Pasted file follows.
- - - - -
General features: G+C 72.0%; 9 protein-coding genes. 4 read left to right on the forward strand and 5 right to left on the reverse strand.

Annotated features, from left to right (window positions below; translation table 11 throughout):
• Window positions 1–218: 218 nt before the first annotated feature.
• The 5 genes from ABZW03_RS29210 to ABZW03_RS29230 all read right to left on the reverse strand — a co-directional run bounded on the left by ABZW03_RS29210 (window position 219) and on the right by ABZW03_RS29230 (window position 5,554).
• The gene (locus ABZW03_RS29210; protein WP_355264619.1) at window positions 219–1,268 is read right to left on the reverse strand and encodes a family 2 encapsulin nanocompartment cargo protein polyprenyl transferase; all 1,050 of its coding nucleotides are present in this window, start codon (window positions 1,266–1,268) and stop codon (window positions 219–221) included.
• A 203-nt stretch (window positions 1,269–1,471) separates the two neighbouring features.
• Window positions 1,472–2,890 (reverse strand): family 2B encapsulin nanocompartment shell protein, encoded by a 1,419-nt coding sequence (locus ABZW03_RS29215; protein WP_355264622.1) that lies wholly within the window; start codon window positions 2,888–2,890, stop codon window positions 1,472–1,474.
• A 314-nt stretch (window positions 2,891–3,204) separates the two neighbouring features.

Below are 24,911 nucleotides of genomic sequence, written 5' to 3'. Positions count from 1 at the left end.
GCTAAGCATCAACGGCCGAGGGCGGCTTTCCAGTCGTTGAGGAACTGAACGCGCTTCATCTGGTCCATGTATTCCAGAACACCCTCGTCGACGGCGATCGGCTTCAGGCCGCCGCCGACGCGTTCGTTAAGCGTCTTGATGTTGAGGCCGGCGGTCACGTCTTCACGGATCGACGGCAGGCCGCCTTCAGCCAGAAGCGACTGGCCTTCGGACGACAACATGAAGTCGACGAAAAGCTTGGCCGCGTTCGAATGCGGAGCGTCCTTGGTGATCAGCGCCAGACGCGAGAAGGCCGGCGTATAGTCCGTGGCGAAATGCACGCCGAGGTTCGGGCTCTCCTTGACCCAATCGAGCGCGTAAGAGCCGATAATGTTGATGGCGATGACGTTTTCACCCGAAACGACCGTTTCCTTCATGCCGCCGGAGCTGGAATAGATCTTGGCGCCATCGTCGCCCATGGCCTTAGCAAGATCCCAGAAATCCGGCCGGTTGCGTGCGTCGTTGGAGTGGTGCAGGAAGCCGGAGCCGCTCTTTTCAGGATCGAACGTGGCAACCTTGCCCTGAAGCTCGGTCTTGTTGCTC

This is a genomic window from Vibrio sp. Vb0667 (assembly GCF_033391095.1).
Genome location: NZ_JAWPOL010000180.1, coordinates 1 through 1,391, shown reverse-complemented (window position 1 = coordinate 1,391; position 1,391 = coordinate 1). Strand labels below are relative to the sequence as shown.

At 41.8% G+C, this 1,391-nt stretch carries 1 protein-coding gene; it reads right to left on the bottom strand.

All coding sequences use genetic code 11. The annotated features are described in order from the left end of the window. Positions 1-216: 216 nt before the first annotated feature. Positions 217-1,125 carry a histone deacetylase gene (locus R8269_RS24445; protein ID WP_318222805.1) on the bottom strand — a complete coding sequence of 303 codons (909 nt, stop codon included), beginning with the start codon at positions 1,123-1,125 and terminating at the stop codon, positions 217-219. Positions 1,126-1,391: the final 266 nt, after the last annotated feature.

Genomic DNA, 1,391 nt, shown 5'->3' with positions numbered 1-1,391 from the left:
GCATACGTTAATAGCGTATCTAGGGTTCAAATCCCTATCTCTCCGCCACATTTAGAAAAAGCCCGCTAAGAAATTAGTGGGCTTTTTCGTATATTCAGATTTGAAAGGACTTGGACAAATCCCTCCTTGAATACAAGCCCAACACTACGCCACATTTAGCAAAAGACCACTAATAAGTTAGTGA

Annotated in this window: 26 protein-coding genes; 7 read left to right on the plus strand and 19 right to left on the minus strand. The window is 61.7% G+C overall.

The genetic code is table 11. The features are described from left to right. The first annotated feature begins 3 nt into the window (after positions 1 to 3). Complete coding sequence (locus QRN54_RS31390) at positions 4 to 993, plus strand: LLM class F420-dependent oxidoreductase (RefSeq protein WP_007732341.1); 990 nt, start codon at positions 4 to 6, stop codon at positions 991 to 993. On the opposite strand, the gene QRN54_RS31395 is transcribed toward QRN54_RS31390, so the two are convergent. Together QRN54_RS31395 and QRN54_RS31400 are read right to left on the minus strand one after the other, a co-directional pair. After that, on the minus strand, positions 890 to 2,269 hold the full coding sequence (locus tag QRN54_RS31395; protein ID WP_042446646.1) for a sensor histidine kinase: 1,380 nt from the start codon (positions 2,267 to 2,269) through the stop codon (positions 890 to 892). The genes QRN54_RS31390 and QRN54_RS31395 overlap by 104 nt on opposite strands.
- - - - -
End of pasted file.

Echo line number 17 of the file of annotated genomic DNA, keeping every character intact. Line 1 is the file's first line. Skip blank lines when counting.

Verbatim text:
Annotated in this window: 26 protein-coding genes; 7 read left to right on the plus strand and 19 right to left on the minus strand. The window is 61.7% G+C overall.